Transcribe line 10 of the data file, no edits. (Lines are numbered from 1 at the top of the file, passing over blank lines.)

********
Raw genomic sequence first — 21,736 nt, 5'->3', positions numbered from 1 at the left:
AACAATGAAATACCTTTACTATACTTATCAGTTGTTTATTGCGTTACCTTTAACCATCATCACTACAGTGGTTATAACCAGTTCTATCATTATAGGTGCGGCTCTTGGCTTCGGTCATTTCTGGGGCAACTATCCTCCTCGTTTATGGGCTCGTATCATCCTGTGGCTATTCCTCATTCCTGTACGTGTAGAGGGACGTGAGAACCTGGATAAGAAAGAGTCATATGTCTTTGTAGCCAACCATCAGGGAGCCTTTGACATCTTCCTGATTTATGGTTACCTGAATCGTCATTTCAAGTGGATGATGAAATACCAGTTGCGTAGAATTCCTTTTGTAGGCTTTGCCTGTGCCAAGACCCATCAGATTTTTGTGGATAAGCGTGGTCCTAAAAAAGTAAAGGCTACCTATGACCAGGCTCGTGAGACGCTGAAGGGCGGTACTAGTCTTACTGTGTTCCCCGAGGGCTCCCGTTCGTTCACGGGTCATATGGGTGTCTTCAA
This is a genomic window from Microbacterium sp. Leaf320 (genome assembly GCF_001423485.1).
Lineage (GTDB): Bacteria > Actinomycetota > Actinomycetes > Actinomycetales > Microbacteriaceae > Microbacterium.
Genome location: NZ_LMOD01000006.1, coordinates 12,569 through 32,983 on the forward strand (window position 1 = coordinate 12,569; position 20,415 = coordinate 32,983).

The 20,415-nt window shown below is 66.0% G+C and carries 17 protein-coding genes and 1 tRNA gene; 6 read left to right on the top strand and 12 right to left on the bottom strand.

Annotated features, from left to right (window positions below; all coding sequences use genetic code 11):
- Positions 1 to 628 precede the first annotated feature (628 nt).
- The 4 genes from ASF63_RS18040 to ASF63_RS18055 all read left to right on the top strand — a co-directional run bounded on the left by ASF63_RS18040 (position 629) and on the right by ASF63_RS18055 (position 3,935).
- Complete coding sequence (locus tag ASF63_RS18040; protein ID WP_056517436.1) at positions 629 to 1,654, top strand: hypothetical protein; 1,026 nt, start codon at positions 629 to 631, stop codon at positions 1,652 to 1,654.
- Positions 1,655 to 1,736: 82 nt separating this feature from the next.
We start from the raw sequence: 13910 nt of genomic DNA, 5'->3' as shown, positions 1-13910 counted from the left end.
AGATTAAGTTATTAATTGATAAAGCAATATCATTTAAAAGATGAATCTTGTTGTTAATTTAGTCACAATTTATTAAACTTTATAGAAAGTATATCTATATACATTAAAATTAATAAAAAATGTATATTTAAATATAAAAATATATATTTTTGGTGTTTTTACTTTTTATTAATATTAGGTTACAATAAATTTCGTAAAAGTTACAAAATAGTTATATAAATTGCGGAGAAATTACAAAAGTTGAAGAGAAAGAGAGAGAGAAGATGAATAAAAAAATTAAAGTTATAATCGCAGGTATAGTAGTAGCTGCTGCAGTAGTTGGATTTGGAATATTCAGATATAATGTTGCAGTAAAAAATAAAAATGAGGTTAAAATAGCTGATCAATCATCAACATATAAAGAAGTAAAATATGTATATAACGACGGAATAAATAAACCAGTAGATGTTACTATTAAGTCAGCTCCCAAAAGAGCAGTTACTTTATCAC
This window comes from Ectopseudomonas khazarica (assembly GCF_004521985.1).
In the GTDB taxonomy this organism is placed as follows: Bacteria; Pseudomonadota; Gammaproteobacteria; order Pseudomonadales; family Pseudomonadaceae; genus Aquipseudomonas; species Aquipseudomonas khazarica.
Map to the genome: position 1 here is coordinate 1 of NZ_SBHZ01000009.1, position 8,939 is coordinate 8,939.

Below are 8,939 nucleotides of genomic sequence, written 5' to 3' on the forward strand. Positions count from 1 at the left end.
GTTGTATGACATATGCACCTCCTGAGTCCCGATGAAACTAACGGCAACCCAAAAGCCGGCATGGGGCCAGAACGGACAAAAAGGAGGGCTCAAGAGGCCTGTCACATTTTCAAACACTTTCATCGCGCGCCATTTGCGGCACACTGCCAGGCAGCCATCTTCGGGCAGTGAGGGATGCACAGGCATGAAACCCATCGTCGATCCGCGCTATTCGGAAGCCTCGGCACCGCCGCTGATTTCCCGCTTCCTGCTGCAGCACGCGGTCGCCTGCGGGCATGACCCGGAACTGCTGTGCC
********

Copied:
- Complete coding sequence (locus tag ASF63_RS18040; protein ID WP_056517436.1) at positions 629 to 1,654, top strand: hypothetical protein; 1,026 nt, start codon at positions 629 to 631, stop codon at positions 1,652 to 1,654.